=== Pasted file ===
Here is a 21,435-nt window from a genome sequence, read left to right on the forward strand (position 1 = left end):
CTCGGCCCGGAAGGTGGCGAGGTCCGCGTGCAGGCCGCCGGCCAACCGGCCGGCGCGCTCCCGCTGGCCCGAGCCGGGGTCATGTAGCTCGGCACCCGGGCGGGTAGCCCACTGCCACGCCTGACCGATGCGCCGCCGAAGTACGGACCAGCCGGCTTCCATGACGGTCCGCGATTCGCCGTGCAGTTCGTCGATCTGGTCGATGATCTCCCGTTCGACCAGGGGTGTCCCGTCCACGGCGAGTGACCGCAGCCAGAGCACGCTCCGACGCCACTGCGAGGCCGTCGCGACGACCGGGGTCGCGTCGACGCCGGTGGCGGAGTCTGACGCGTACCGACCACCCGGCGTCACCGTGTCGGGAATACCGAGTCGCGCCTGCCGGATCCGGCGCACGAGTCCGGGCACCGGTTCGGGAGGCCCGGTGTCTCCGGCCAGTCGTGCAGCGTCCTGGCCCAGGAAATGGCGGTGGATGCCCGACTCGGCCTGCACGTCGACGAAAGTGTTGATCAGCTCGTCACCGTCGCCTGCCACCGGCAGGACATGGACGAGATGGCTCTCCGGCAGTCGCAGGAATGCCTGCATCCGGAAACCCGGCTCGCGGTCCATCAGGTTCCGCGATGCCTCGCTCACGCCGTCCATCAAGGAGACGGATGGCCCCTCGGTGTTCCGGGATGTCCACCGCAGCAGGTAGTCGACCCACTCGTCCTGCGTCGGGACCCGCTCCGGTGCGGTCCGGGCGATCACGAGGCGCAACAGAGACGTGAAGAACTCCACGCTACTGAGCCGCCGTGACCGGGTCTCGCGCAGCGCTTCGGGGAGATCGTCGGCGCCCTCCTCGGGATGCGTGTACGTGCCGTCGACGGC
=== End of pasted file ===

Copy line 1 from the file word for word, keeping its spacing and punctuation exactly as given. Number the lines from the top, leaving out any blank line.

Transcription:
Here is a 21,435-nt window from a genome sequence, read left to right on the forward strand (position 1 = left end):